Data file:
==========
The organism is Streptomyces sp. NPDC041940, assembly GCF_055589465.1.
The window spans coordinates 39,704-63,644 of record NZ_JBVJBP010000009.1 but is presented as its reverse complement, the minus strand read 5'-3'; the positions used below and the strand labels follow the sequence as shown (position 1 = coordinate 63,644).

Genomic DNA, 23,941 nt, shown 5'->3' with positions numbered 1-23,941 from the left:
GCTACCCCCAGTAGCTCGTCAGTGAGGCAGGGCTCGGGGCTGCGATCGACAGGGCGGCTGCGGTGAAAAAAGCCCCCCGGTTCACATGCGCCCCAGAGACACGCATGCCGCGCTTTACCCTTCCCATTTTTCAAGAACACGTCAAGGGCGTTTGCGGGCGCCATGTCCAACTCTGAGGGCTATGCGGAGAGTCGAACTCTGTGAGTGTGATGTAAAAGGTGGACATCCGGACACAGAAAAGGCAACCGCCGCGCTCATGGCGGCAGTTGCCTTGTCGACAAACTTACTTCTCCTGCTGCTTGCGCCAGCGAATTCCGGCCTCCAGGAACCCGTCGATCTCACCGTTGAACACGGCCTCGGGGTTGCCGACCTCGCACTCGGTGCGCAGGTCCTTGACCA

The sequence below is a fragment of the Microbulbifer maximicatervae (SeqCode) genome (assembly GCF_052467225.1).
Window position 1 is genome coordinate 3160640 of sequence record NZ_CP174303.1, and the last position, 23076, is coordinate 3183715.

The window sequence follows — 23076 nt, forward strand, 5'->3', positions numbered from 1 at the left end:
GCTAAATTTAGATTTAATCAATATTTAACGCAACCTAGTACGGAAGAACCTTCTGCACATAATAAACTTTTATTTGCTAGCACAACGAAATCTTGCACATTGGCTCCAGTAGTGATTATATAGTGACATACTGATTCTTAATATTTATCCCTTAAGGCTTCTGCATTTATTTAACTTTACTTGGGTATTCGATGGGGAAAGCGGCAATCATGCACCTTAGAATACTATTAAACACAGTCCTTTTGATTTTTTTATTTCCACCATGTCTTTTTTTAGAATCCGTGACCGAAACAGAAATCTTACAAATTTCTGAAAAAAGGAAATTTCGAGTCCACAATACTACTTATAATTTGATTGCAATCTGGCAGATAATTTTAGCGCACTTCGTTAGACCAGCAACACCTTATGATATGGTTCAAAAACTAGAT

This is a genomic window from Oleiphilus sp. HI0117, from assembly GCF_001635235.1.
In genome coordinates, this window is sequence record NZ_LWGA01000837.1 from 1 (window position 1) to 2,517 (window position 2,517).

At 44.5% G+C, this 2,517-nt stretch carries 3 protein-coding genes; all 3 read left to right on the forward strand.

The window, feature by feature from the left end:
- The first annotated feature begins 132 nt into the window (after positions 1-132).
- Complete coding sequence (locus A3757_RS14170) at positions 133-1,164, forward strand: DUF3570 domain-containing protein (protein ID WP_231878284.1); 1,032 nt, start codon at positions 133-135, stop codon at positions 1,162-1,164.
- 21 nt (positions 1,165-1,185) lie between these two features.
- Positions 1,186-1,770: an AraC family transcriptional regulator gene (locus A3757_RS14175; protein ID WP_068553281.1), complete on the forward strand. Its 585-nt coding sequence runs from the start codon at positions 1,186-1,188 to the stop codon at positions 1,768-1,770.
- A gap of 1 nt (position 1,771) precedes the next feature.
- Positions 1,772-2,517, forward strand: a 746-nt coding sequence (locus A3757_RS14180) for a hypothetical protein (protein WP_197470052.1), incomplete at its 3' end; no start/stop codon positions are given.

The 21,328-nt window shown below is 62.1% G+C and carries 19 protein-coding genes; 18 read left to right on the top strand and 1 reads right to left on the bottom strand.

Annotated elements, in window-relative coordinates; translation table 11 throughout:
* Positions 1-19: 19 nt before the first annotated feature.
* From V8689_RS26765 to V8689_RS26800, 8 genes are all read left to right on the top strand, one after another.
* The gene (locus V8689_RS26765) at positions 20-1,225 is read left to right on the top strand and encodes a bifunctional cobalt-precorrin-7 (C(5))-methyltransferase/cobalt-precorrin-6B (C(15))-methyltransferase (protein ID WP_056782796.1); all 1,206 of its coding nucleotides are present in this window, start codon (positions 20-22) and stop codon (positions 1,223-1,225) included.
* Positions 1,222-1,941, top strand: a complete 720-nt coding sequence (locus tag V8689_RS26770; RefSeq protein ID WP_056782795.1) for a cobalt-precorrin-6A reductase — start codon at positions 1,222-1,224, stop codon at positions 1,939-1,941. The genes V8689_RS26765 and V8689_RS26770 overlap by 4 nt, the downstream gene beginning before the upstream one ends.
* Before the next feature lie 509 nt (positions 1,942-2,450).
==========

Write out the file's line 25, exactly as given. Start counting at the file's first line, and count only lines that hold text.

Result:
* Before the next feature lie 509 nt (positions 1,942-2,450).